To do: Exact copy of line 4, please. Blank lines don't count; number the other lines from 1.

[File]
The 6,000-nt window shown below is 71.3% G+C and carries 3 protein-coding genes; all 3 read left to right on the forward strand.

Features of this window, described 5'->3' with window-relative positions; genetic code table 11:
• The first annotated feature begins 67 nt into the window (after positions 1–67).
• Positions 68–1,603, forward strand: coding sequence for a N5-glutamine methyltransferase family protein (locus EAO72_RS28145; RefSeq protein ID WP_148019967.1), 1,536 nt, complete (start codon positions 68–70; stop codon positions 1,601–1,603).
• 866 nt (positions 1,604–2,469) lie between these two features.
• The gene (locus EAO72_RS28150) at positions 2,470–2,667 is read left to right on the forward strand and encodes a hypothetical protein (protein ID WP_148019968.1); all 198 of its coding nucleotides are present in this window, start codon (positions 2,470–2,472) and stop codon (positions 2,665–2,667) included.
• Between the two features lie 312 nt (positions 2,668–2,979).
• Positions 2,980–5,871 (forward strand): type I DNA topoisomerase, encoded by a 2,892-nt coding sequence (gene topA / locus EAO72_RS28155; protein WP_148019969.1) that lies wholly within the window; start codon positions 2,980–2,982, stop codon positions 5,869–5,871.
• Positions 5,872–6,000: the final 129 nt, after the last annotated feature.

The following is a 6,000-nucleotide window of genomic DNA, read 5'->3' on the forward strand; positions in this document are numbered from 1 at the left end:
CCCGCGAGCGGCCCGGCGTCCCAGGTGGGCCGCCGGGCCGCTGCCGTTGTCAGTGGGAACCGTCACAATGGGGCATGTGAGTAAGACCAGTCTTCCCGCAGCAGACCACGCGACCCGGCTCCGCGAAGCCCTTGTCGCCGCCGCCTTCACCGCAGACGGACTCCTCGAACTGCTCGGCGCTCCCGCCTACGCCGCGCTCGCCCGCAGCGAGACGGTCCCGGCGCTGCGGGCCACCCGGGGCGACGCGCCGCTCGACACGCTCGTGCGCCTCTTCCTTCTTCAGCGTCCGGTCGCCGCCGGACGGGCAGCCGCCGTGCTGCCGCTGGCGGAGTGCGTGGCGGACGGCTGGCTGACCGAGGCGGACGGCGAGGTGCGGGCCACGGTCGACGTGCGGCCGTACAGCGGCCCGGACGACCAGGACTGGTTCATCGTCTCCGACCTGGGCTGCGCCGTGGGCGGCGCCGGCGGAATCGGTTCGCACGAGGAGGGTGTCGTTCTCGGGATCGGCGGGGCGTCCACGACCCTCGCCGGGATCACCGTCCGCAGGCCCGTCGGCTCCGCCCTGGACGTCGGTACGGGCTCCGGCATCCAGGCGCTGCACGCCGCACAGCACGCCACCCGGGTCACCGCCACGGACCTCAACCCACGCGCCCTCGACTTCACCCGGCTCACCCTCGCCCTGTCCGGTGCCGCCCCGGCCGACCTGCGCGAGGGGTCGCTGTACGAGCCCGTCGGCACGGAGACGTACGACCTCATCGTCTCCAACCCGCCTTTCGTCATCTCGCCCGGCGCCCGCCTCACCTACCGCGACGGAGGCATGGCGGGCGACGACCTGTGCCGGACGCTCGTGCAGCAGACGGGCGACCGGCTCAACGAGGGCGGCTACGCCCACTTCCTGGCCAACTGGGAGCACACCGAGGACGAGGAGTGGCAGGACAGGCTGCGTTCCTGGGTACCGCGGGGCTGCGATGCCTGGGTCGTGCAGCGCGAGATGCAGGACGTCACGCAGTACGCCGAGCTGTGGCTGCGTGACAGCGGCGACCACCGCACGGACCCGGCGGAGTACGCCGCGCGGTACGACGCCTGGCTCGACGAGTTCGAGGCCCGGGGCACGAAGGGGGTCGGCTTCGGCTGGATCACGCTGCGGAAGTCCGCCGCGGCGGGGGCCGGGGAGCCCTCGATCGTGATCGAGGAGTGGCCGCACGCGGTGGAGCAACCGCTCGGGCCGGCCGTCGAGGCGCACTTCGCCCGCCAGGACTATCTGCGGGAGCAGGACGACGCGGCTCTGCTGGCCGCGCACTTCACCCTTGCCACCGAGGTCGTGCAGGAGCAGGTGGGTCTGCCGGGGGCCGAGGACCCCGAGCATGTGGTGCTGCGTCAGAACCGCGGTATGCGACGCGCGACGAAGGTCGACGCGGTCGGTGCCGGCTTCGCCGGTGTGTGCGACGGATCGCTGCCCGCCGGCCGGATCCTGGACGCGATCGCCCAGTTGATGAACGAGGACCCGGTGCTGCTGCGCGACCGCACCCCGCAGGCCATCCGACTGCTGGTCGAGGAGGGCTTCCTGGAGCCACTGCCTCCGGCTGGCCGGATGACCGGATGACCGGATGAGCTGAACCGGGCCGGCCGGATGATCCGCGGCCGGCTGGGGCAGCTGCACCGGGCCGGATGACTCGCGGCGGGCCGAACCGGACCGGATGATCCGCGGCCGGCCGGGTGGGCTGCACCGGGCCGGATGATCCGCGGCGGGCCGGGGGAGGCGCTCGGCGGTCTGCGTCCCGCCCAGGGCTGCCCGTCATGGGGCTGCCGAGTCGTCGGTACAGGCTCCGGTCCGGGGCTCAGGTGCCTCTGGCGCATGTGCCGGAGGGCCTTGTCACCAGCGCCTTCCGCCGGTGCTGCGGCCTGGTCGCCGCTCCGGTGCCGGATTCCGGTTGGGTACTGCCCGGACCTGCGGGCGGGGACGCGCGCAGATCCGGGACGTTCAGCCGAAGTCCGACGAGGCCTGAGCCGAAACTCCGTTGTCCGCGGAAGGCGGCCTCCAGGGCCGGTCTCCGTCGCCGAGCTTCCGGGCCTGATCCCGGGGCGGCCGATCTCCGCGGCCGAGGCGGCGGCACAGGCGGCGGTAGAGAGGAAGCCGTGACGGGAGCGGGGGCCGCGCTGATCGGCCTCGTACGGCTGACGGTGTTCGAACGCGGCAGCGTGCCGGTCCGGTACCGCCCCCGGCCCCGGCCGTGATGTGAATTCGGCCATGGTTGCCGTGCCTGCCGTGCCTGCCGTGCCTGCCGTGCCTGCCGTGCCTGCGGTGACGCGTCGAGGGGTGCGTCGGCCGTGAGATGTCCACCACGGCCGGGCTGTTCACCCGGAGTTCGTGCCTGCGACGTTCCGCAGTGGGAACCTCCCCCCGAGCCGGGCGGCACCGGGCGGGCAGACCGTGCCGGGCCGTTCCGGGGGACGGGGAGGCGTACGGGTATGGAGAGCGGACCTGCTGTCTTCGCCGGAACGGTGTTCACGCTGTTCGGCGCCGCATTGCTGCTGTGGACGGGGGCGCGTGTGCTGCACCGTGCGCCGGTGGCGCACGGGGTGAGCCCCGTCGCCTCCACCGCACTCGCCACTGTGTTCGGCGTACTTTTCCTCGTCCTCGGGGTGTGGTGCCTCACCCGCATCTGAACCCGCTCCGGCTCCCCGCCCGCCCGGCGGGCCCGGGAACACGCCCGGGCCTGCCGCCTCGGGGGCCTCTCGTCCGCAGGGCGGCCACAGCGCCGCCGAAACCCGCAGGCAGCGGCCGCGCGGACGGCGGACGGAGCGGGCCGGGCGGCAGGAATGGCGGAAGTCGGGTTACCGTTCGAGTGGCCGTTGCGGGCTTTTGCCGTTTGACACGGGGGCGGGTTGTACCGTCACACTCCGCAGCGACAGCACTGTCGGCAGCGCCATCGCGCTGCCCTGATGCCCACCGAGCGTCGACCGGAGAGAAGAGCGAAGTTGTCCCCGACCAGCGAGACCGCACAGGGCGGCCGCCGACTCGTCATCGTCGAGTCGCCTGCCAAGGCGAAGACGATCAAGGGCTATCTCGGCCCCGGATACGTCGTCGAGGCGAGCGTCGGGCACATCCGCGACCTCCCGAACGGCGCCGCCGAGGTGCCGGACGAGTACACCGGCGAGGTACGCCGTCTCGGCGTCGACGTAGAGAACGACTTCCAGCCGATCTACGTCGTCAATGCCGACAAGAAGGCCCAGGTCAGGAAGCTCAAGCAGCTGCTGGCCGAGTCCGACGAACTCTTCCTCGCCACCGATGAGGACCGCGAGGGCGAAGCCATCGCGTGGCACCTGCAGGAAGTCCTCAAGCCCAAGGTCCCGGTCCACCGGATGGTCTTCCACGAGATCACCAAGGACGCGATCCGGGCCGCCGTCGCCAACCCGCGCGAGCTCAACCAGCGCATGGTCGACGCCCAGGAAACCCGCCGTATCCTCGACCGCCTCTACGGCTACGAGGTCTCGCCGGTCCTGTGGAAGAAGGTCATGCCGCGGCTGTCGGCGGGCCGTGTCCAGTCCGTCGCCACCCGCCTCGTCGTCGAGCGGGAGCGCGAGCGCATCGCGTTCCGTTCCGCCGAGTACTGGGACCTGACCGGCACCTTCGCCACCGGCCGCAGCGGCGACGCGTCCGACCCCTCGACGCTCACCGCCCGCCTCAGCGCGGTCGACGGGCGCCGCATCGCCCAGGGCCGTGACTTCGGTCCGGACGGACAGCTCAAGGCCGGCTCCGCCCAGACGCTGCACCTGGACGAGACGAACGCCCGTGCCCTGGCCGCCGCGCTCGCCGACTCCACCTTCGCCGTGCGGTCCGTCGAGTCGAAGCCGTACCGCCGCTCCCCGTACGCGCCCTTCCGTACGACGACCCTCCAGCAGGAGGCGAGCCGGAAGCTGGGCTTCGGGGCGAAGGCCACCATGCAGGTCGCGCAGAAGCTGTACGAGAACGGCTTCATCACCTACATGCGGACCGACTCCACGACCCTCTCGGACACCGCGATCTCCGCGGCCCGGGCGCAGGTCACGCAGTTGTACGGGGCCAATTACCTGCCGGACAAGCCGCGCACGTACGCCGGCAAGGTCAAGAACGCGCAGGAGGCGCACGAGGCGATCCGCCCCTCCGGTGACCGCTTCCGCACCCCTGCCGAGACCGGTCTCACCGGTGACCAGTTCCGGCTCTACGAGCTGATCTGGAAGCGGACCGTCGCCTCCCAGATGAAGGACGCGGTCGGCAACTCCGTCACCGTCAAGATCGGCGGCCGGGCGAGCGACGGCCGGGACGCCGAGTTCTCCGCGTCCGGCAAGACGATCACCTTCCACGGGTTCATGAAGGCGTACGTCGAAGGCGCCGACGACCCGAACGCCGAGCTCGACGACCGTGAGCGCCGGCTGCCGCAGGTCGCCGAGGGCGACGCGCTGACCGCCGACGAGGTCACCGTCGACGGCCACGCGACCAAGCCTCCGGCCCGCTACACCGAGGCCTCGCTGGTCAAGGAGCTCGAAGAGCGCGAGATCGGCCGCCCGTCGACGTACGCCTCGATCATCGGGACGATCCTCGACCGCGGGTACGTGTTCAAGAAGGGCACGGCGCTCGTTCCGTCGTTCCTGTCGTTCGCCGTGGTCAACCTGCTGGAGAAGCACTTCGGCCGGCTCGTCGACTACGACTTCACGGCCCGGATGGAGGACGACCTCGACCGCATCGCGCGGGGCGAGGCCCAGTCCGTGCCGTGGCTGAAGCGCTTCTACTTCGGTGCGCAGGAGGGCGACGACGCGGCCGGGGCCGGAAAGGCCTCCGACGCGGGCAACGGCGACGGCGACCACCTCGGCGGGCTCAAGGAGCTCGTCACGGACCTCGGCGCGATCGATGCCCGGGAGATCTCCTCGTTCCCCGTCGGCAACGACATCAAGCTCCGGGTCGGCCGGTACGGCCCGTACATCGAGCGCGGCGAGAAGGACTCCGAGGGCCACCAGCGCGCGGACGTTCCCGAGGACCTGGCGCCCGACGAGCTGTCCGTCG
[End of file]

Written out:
• Positions 68–1,603, forward strand: coding sequence for a N5-glutamine methyltransferase family protein (locus EAO72_RS28145; RefSeq protein ID WP_148019967.1), 1,536 nt, complete (start codon positions 68–70; stop codon positions 1,601–1,603).